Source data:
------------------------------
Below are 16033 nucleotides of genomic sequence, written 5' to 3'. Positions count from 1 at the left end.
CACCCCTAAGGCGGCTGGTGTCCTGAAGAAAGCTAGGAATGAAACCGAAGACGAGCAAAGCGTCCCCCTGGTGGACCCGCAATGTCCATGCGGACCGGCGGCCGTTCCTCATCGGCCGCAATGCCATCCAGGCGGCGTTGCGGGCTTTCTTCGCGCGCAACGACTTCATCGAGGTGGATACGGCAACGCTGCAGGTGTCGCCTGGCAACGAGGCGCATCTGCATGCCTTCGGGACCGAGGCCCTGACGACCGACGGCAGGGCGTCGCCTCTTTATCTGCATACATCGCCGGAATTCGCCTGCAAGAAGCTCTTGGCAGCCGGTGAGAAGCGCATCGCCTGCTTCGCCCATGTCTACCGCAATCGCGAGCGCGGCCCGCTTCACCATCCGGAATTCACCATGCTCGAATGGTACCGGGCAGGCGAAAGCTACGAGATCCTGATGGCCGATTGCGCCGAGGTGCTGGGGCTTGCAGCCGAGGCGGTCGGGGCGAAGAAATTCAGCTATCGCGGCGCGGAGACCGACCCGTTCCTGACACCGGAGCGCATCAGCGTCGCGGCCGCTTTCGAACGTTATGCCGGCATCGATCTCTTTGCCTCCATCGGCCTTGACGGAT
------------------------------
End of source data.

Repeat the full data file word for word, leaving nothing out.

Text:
Below are 16033 nucleotides of genomic sequence, written 5' to 3'. Positions count from 1 at the left end.
CACCCCTAAGGCGGCTGGTGTCCTGAAGAAAGCTAGGAATGAAACCGAAGACGAGCAAAGCGTCCCCCTGGTGGACCCGCAATGTCCATGCGGACCGGCGGCCGTTCCTCATCGGCCGCAATGCCATCCAGGCGGCGTTGCGGGCTTTCTTCGCGCGCAACGACTTCATCGAGGTGGATACGGCAACGCTGCAGGTGTCGCCTGGCAACGAGGCGCATCTGCATGCCTTCGGGACCGAGGCCCTGACGACCGACGGCAGGGCGTCGCCTCTTTATCTGCATACATCGCCGGAATTCGCCTGCAAGAAGCTCTTGGCAGCCGGTGAGAAGCGCATCGCCTGCTTCGCCCATGTCTACCGCAATCGCGAGCGCGGCCCGCTTCACCATCCGGAATTCACCATGCTCGAATGGTACCGGGCAGGCGAAAGCTACGAGATCCTGATGGCCGATTGCGCCGAGGTGCTGGGGCTTGCAGCCGAGGCGGTCGGGGCGAAGAAATTCAGCTATCGCGGCGCGGAGACCGACCCGTTCCTGACACCGGAGCGCATCAGCGTCGCGGCCGCTTTCGAACGTTATGCCGGCATCGATCTCTTTGCCTCCATCGGCCTTGACGGAT